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Phenobarbital

 

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Phenobarbital is the most widely prescribed medication for treating seizures in dogs and is usually the first medication that is given to a dog with epilepsy.  Phenobarbital is effective in 60 to 80 percent of dogs with idiopathic epilepsy if serum concentrations are kept within the target range.

Phenobarbital is a barbiturate and a nonselective central nervous system depressant.   As we discussed earlier, seizures are caused when the balance of excitation and inhibition in the neurons of the brain is disturbed.   Phenobarbital works by increasing the action of GABA (the inhibitory neurotransmitter) and it also appears to inhibit the release of glutamate (an excitatory neurotransmitter) from nerve endings.

Phenobarbital Facts:

Mean Elimination Half-Life:  37 to 73 hours

Time to Reach Steady State Concentrations: 10 to 15 days

Target Serum Concentration:  15 to 40 ug/ml

Adverse Effects:  The common side effects of Phenobarbital are excessive hunger, excessive thirst, excessive urination, lethargy and ataxia (hind end weakness).  It is not uncommon for some patients to demonstrate depression or sedation when Phenobarbital therapy is initiated.  These effects are usually transient and resolve as the patient acclimates to the medication.  If these side effects do not resolve, or if they are extremely pronounced, talk to your veterinarian.

Less common, but more serious side effects of Phenobarbital are scarring of the liver and liver failure that can be irreversible.  Monitoring liver function while using Phenobarbital is vitally important. 

 Rarely, anemia (lack of red blood cells) can occur with Phenobarbital exposure.

Monitoring:  There are many monitoring protocols but in general, Phenobarbital levels should be checked approximately two weeks after initiating therapy to determine the blood serum levels.   Generally a blood sample can be taken at any time,  however if your dog continues to have seizures, your vet may want to do a peak (2 to 4 hours after giving the medication) and a trough (right before the next dose is due) serum level.   This will help determine what the half life of the medication is for your dog. 

Once you have obtained seizure control, your vet will probably want to monitor blood serum concentrations every 6 months to be sure that the serum level has not drifted out of range.  The blood level of Phenobarbital attained in an individual is not predictable by knowing the dose given.  With time, the patient's liver becomes extremely efficient at removing Phenobarbital from the system and the level may go down.  The opposite may also be true and the liver can become less efficient so that blood levels go up.  In order to maintain seizure control, it is important to check blood levels periodically.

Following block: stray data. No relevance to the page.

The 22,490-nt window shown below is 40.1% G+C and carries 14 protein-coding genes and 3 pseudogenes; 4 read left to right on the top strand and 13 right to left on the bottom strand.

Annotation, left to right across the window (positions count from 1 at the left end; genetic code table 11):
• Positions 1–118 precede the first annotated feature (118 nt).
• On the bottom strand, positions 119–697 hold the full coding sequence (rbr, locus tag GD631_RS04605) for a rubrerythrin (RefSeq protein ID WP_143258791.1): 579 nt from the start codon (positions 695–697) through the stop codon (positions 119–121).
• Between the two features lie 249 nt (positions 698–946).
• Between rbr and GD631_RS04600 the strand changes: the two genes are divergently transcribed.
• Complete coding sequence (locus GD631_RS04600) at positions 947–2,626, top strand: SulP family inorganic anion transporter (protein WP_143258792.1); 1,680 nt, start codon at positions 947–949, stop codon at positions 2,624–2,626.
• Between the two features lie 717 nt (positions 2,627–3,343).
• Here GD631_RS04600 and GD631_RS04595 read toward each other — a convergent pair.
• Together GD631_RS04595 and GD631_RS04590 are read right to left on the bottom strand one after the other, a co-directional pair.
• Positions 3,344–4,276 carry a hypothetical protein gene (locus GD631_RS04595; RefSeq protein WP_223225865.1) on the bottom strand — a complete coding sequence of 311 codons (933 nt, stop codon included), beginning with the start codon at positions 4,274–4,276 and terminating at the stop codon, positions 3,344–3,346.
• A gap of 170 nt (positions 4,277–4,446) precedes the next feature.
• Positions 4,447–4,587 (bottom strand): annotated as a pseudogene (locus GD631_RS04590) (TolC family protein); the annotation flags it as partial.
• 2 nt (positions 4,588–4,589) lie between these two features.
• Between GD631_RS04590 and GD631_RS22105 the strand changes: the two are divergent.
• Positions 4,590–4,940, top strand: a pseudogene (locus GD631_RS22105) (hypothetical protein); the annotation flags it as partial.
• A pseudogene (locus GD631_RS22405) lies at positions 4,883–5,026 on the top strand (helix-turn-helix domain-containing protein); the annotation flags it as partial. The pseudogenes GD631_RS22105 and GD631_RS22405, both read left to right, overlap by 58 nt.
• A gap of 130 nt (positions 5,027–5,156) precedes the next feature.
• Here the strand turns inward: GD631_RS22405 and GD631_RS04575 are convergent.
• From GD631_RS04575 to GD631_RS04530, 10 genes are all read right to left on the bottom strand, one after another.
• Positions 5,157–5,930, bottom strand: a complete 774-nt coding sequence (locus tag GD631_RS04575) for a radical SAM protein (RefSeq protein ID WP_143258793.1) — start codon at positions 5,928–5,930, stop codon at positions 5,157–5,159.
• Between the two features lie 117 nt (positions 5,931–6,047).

Very important information follows:

Although the incidence of serious liver damage caused by phenobarbital is small, it can and does happen.  In addition to monitoring blood serum levels it is extremely important to check liver function so that any damage is caught while it is still reversible.   Phenobarbital is known to increase liver enzymes so it is not uncommon to see elevations in AST, ALP and ALT on a blood chemistry test.  This makes interpretation of a chemistry panel difficult.  Bile acid tests are not falsely affected by Phenobarbital and are a much more sensitive and accurate way of testing liver function.  Most veterinarians recommend bile acid tests be run at least every 6 months.  Personally, I run a bile acid test on Radar every 3 to 4 months because I have heard of cases where liver disease struck very hard and fast.  Early detection of liver failure is critical because in the early stages it is almost always reversible.

The last test that should be performed on a regular basis (every 6 months) is a CBC or complete blood count to be sure that there is no anemia present.

Please see the section on laboratory tests for information about chemistry panels, bile acid tests and complete blood counts.

Cautions and Warnings:  Phenobarbital should be used cautiously in dogs who are anemic, have borderline hypoadrenal function, liver disease or cardiac or respiratory disease.

It is very important to comply fully with the treatment plan that your vet has recommended as missing even one dose of Phenobarbital can be enough to trigger a seizure.

Discontinuing Therapy:  Phenobarbital should never be suddenly withdrawn except under extreme circumstances.  In those instances where Phenobarbital must be withdrawn quickly, it is best to hospitalize the patient so that any adverse effects can be treated promptly.

Reducing Phenobarbital Doses:  In most cases, it's important to reduce Phenobarbital doses slowly.  Reduce the current dose by 20% wait about two weeks and repeat.  Sudden reductions in Phenobarbital doses may cause severe seizures.

 

Berendt, M, Clinical Neurology in Small Animals-Localization, Diagnosis and Treatment
Braund, K G; Clinical Syndromes in Veterinary Neurology
Muller, PB et al,  Effects of Long-Term Phenobarbital Treatment on the Liver in Dogs,  J Vet Med
Vol 14, No. 2, pp. 165-171
Plumb, DC, Veterinary Drug Handbook
Plunkett, SJ; Emergency Procedures for the Small Animal Veterinarian
Thomas, W B Idiopathic Epilepsy in Dogs, Small Anim Prac Jane 2000,;184-206
Tilley, LP, The 5 Minute Veterinary Consult

 

Site Map

Home

Primary Epilepsy

Epilepsy Meds and treatments

Secondary Epilepsy

Diet and  Supplements

Common Concerns

 

FAQ'S

 

What Can I do

My Beagles

Radar's Triumph

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Last Updated August 2009